Kalloconus da Motta, 1991,

Harzhauser, Mathias & Landau, Bernard, 2016, A revision of the Neogene Conidae and Conorbidae (Gastropoda) of the Paratethys Sea, Zootaxa 4210 (1), pp. 1-178: 54

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Kalloconus da Motta, 1991


Genus Kalloconus da Motta, 1991 

Type species: Conus pulcher  [ Lightfoot, 1786], by original designation. Recent , West Africa. 

Note. According to Tucker & Tenorio (2009), the genus Kalloconus da Motta, 1991  is characterised by large to very large and obconic shells, with a broad, rounded shoulder. The spire whorls can be smooth, striate with the sculpture disappearing on later whorls, or persisting as crowded, weak spirals. The protoconch is multispiral. The subsutural flexure is moderately deep to deep in larger specimens, and shallower in smaller specimens. The shell is ornamented with spots and dashes in spiral rows. In their molecular phylogeny, Puillandre et al. (2014a) recognised this group as being monophyletic, albeit at subgeneric level, and a sister group to Lautoconus  . Both of these genera today have a West African and European distribution. However, whereas Tucker & Tenorio (2009) included only two extant species within the genus, C. pulcher  [ Lightfoot, 1786] and C. byssinus (Röding, 1798)  , the molecular phylogeny by Puillandre et al. (2014a) included six further species: C. ateralbus Kiener, 1850  , C. genuanus Linnaeus, 1758  , C. trochulus Reeve, 1844  , C. venulatus Hwass in Bruguière, 1792  , C. atlanticoselvagem Afonso & Tenorio, 2004  and Conus pseudonivifer Monteiro, Tenorio & Poppe, 2004  . Although the molecular phylogenetics have led to a wider generic concept, the generic description of the shell remains unchanged.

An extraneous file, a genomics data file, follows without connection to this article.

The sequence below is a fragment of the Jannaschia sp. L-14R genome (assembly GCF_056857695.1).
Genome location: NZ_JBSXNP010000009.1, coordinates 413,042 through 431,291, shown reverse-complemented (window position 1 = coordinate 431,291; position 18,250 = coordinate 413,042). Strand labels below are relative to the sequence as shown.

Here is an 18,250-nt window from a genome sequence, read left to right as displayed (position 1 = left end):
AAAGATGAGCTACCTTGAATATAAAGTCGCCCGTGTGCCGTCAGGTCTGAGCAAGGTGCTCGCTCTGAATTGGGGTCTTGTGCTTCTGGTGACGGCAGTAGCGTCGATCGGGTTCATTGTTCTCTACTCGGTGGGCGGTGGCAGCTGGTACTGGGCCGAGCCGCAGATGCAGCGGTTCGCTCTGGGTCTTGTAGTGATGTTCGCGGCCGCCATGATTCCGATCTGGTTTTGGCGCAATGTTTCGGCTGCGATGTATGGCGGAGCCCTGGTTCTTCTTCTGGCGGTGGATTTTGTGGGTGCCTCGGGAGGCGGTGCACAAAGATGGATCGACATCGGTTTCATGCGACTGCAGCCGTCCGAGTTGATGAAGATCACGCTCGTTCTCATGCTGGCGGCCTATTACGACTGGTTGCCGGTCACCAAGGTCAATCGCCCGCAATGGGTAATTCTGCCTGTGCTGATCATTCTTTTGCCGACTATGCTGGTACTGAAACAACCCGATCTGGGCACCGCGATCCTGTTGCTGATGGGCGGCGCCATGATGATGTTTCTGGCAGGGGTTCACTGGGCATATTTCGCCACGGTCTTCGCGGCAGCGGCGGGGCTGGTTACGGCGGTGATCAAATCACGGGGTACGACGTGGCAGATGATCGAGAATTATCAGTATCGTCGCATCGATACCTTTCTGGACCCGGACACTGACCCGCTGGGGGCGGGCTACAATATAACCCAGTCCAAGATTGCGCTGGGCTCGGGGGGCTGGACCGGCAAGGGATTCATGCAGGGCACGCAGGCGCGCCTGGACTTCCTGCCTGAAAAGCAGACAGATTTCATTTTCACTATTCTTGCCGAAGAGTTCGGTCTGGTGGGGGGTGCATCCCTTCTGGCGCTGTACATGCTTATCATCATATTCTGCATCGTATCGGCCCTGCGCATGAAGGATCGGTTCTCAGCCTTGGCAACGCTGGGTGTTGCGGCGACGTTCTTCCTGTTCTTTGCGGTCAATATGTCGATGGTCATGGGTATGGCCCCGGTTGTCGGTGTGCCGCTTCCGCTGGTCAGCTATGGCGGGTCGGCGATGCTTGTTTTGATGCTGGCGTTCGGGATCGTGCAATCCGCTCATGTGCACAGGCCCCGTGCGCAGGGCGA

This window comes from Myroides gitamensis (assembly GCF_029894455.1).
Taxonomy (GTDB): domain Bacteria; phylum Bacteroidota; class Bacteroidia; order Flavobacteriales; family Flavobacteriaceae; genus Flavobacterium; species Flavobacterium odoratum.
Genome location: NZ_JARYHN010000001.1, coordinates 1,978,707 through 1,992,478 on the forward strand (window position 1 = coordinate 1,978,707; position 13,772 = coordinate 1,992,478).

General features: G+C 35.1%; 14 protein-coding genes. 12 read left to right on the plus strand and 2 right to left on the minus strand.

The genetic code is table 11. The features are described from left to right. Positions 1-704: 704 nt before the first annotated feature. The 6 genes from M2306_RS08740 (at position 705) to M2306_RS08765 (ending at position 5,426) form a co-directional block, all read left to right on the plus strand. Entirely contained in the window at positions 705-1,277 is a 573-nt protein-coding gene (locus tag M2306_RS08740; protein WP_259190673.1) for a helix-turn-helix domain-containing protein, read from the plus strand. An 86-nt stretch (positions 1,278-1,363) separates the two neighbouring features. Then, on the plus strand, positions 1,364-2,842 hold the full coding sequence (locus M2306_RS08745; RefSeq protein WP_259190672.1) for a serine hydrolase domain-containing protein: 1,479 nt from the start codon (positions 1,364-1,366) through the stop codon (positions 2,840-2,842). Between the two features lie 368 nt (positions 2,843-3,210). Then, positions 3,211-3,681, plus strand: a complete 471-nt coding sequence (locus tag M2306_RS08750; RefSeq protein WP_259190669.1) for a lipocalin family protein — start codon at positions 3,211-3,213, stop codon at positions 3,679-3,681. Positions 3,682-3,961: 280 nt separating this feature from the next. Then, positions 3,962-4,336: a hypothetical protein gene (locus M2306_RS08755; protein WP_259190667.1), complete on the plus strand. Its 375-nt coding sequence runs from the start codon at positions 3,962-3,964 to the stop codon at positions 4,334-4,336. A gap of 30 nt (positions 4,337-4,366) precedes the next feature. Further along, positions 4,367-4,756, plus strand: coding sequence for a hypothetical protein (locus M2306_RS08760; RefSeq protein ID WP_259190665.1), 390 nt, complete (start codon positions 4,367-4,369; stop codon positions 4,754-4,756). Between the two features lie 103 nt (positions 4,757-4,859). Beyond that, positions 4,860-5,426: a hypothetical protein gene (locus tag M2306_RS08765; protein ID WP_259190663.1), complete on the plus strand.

Based on Paratethyan material here reviewed, we can add that Kalloconus  species are small to very large, squat to moderately elongate. The spire is always low to very low; spire whorls are convex and usually smooth except for occasional striae on early spire whorls. The proto-Mediterranean Kalloconus betulinoides ( Lamarck, 1810)  is a fossil species with striate spire whorls like the extant type species Kalloconus pulcher  ([ Lightfoot], 1786). Spiral sculpture on last whorl very reduced. The depth of the subsutural flexures in all our fossil species is highly variable, ranging from very shallow to deep; they are usually moderately curved and moderately asymmetrical. The last whorl is of medium to wide width. As with the living species, the colour pattern in most of the fossil representatives is also composed of spiral rows of spots and dashes; only few species develop continuous spirals.